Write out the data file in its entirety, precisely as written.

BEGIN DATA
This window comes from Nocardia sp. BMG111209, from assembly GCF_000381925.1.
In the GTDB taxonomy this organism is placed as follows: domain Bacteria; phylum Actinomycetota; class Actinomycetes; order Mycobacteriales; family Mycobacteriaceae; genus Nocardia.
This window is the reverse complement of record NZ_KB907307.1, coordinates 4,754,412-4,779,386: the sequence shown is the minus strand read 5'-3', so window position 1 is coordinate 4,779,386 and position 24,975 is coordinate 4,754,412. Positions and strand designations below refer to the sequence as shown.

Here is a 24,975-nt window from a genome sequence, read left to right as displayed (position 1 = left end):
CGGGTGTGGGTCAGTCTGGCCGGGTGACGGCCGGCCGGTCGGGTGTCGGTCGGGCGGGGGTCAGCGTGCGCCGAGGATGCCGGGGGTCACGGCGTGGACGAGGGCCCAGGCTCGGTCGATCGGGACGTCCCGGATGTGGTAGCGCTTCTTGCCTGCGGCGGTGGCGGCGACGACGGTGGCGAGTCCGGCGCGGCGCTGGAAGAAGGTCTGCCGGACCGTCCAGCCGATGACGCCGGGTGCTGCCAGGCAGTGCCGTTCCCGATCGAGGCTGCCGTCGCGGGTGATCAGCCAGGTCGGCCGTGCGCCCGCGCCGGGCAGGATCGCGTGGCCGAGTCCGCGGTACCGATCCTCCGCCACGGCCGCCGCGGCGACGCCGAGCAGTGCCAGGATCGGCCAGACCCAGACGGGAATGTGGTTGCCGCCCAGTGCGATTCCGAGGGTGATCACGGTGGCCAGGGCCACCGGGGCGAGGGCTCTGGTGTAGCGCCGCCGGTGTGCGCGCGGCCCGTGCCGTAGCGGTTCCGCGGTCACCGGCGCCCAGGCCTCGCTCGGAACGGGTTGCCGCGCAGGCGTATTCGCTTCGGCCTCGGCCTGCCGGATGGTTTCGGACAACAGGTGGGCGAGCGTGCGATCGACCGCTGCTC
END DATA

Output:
This window comes from Nocardia sp. BMG111209, from assembly GCF_000381925.1.
In the GTDB taxonomy this organism is placed as follows: domain Bacteria; phylum Actinomycetota; class Actinomycetes; order Mycobacteriales; family Mycobacteriaceae; genus Nocardia.
This window is the reverse complement of record NZ_KB907307.1, coordinates 4,754,412-4,779,386: the sequence shown is the minus strand read 5'-3', so window position 1 is coordinate 4,779,386 and position 24,975 is coordinate 4,754,412. Positions and strand designations below refer to the sequence as shown.

Here is a 24,975-nt window from a genome sequence, read left to right as displayed (position 1 = left end):
CGGGTGTGGGTCAGTCTGGCCGGGTGACGGCCGGCCGGTCGGGTGTCGGTCGGGCGGGGGTCAGCGTGCGCCGAGGATGCCGGGGGTCACGGCGTGGACGAGGGCCCAGGCTCGGTCGATCGGGACGTCCCGGATGTGGTAGCGCTTCTTGCCTGCGGCGGTGGCGGCGACGACGGTGGCGAGTCCGGCGCGGCGCTGGAAGAAGGTCTGCCGGACCGTCCAGCCGATGACGCCGGGTGCTGCCAGGCAGTGCCGTTCCCGATCGAGGCTGCCGTCGCGGGTGATCAGCCAGGTCGGCCGTGCGCCCGCGCCGGGCAGGATCGCGTGGCCGAGTCCGCGGTACCGATCCTCCGCCACGGCCGCCGCGGCGACGCCGAGCAGTGCCAGGATCGGCCAGACCCAGACGGGAATGTGGTTGCCGCCCAGTGCGATTCCGAGGGTGATCACGGTGGCCAGGGCCACCGGGGCGAGGGCTCTGGTGTAGCGCCGCCGGTGTGCGCGCGGCCCGTGCCGTAGCGGTTCCGCGGTCACCGGCGCCCAGGCCTCGCTCGGAACGGGTTGCCGCGCAGGCGTATTCGCTTCGGCCTCGGCCTGCCGGATGGTTTCGGACAACAGGTGGGCGAGCGTGCGATCGACCGCTGCTC